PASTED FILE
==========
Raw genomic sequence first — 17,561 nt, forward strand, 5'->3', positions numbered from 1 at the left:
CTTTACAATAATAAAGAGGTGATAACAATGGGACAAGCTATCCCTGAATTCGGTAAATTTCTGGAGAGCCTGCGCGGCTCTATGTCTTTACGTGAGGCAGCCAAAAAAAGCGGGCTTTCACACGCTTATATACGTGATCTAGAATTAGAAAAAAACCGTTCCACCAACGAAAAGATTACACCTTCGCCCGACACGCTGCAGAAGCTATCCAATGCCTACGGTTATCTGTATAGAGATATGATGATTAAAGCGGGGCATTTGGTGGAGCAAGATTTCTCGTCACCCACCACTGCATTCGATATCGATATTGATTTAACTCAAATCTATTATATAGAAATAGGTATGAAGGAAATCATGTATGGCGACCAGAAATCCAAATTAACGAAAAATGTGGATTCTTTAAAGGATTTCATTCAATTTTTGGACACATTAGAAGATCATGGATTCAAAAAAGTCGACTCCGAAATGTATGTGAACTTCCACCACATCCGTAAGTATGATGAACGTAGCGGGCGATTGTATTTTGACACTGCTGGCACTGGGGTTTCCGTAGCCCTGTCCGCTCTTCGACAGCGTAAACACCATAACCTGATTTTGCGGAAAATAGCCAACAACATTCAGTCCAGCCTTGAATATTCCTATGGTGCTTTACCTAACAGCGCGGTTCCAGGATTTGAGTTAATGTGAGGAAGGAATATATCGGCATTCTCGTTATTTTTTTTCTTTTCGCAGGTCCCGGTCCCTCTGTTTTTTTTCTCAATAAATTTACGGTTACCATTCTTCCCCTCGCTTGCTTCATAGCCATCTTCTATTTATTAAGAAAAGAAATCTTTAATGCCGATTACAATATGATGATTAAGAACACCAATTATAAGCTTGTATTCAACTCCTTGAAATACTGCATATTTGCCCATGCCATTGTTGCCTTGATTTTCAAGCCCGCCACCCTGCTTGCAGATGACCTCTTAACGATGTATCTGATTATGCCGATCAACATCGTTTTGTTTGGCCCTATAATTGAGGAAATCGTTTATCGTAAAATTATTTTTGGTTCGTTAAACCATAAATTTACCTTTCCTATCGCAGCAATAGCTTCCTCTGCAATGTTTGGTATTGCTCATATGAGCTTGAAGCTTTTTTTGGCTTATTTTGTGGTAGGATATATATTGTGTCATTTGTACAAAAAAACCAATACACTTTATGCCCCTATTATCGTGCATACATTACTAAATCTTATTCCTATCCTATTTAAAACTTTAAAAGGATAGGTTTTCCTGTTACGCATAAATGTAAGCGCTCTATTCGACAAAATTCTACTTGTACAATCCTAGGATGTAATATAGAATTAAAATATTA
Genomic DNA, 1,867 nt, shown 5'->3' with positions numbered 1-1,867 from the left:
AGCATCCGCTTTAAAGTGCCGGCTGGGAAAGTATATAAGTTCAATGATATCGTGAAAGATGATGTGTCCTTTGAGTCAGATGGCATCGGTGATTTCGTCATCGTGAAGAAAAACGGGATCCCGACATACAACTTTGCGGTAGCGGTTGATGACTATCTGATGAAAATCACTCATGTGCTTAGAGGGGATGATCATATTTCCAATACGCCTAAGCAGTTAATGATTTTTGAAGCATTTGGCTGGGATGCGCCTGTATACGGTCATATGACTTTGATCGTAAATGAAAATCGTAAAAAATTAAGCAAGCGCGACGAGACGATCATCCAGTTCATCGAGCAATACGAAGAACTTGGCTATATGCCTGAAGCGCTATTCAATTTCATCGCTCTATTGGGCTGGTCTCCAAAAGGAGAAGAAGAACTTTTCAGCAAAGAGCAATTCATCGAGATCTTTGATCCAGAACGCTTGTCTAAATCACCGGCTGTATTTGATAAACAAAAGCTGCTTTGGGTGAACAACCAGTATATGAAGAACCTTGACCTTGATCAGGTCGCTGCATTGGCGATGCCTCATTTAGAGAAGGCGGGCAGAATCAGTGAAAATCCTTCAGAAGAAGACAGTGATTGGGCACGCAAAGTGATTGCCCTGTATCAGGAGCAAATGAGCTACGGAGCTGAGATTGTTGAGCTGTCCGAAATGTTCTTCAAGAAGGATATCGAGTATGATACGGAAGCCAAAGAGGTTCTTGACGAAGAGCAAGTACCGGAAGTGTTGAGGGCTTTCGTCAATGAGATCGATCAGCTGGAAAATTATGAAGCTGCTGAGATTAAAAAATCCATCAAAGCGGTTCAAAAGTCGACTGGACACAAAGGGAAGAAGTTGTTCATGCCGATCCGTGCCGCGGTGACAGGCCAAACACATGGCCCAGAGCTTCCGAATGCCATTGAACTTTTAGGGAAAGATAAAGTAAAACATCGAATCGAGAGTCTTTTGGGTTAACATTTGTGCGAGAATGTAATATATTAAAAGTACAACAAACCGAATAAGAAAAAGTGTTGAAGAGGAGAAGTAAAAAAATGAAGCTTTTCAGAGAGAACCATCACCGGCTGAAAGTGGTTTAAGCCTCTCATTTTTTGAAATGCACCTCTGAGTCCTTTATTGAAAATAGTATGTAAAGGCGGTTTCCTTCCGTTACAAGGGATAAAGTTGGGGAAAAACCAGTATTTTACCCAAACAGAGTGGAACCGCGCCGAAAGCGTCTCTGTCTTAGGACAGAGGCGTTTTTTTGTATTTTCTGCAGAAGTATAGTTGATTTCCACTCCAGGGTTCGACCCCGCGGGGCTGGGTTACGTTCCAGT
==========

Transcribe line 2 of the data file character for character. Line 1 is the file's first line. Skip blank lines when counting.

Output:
CTTTACAATAATAAAGAGGTGATAACAATGGGACAAGCTATCCCTGAATTCGGTAAATTTCTGGAGAGCCTGCGCGGCTCTATGTCTTTACGTGAGGCAGCCAAAAAAAGCGGGCTTTCACACGCTTATATACGTGATCTAGAATTAGAAAAAAACCGTTCCACCAACGAAAAGATTACACCTTCGCCCGACACGCTGCAGAAGCTATCCAATGCCTACGGTTATCTGTATAGAGATATGATGATTAAAGCGGGGCATTTGGTGGAGCAAGATTTCTCGTCACCCACCACTGCATTCGATATCGATATTGATTTAACTCAAATCTATTATATAGAAATAGGTATGAAGGAAATCATGTATGGCGACCAGAAATCCAAATTAACGAAAAATGTGGATTCTTTAAAGGATTTCATTCAATTTTTGGACACATTAGAAGATCATGGATTCAAAAAAGTCGACTCCGAAATGTATGTGAACTTCCACCACATCCGTAAGTATGATGAACGTAGCGGGCGATTGTATTTTGACACTGCTGGCACTGGGGTTTCCGTAGCCCTGTCCGCTCTTCGACAGCGTAAACACCATAACCTGATTTTGCGGAAAATAGCCAACAACATTCAGTCCAGCCTTGAATATTCCTATGGTGCTTTACCTAACAGCGCGGTTCCAGGATTTGAGTTAATGTGAGGAAGGAATATATCGGCATTCTCGTTATTTTTTTTCTTTTCGCAGGTCCCGGTCCCTCTGTTTTTTTTCTCAATAAATTTACGGTTACCATTCTTCCCCTCGCTTGCTTCATAGCCATCTTCTATTTATTAAGAAAAGAAATCTTTAATGCCGATTACAATATGATGATTAAGAACACCAATTATAAGCTTGTATTCAACTCCTTGAAATACTGCATATTTGCCCATGCCATTGTTGCCTTGATTTTCAAGCCCGCCACCCTGCTTGCAGATGACCTCTTAACGATGTATCTGATTATGCCGATCAACATCGTTTTGTTTGGCCCTATAATTGAGGAAATCGTTTATCGTAAAATTATTTTTGGTTCGTTAAACCATAAATTTACCTTTCCTATCGCAGCAATAGCTTCCTCTGCAATGTTTGGTATTGCTCATATGAGCTTGAAGCTTTTTTTGGCTTATTTTGTGGTAGGATATATATTGTGTCATTTGTACAAAAAAACCAATACACTTTATGCCCCTATTATCGTGCATACATTACTAAATCTTATTCCTATCCTATTTAAAACTTTAAAAGGATAGGTTTTCCTGTTACGCATAAATGTAAGCGCTCTATTCGACAAAATTCTACTTGTACAATCCTAGGATGTAATATAGAATTAAAATATTA